“Alcohol and drug abuse is about an issue of individuals feeling an emptiness inside of themselves, and they’re self-medicating, trying to fill that hole and get rid of the pain they feel,” said Olitzky, who also is executive director of the New York-based Jewish Outreach Institute. “Alcohol and drug abuse, for similar reasons, impact upon members of the Jewish community from one side of the spectrum to the other.”

Recovery communities for Jews like those in Baltimore are few and far between, but many communities are making efforts to fight abuse by forming support groups, Alcoholics Anonymous and Narcotics Anonymous societies, treatment centers and clearing houses for referral services. The religious streams also have made efforts to address the issue and inform their constituents about it.

The number of Jewish addicts is proportionally similar to the rest of America, Olitzky said, but Jews are overrepresented in Gamblers Anonymous, and many suffer from eating disorders.

Insiders say the Orthodox lifestyle offers another gateway into and cover for addiction: the frequent availability and consumption of alcohol at religious life-cycle events. Habits developed at these celebrations can eventually lead to alcoholism, observers say, and statistics show that individuals who abuse alcohol are more likely to use drugs.

A person can drink a l’chaim at a morning bris, or ritual circumcision ceremony, followed by another at an engagement party that evening. Later in the week, there may be a wedding, followed by a sheva brachot ceremony followed on Shabbat by a bar mitzvah — and alcohol often is available at each event.

Then there is the increasing popularity of so-called synagogue Kiddush clubs, which offer shulgoers schnapps, whiskey and other types of alcohol during and after services.

“Substance abuse is masked by religious practice,” said Rabbi Joel Dinnerstein, founder and director of Ohr Ki Tov: Center for Growth and Transformation, which runs Florida’s Jewish Alcoholism and Addiction Counseling Services. “See who goes for the herring and who goes for the schnapps — you don’t have to be an expert to see right in front of you.”

Gould went for the schnapps. And the whiskey. And the beer. And the champagne.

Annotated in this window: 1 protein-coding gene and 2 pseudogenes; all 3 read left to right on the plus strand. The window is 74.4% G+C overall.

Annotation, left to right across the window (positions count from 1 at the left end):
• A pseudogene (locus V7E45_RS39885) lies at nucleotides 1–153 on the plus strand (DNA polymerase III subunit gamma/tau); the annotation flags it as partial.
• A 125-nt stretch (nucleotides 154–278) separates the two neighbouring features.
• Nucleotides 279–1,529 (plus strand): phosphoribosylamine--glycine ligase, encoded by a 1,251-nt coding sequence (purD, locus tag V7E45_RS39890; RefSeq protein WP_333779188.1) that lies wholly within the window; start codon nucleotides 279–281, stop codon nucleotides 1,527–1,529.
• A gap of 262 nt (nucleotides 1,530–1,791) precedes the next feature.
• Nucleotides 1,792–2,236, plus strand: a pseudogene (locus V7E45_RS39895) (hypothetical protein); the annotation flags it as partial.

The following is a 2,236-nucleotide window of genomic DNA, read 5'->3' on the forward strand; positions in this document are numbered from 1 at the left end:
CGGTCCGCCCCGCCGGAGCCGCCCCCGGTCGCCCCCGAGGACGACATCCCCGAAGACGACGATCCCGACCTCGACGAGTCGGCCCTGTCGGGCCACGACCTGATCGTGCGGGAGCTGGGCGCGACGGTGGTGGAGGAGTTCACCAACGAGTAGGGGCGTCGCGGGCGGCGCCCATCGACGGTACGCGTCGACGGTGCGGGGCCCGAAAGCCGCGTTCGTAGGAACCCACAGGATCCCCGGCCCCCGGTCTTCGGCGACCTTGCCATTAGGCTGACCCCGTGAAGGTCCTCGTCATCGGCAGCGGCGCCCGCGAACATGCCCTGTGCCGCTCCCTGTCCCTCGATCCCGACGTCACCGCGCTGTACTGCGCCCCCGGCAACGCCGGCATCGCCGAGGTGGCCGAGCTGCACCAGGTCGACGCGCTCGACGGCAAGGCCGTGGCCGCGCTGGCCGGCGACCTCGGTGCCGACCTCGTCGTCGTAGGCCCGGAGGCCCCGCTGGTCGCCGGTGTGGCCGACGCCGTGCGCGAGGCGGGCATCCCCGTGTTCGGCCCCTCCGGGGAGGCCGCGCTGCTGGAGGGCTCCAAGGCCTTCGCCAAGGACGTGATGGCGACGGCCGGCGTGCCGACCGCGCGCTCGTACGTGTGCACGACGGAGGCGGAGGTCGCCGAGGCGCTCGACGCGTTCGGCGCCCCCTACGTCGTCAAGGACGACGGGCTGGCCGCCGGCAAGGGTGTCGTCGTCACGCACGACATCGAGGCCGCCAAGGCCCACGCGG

He spent his bar mitzvah party vomiting in a bathroom after drinking too much alcohol-spiked punch. By the time he was 31, Gould’s doctor told him that his liver “was reaching irreversible damage levels.”

The physician suggested that the test results may have been skewed by consumption of alcohol shortly before the test. He suggested that Gould not drink for two weeks and then return for another test. So he stopped drinking for a few days — until his brother-in-law got engaged and they headed out for a l’chaim; the cycle began again.

Veronica Rose, whose parents are affiliated with a Chabad synagogue, said that an abusive boyfriend drove her to drug abuse.

Rose, a pseudonym, started using cocaine five years ago in what she said was an effort to self-medicate her clinical depression. What started as recreational use soon became a full-blown addiction.

“I spent all of my bubbe’s inheritance on drugs,” said Rose, whose brother is an alcoholic.

When she took up with an abusive man, she turned even more frequently to drugs — cocaine to dull the pain, followed by marijuana or Ativan to come down from the high.

She began to think about cleaning up. Today she’s a resident at Tovah House, the women’s recovery home in Baltimore. She has been clean since Dec. 12.

Observers say it has become increasingly easy for youngsters to obtain drugs, even Orthodox ones.

“The problem in the yeshivas is the same problem as in the public schools,” said Daniel Vitow, headmaster of the North Shore Hebrew Academy High School on New York’s Long Island. “Our kids live in the same society and the same culture as everyone else.”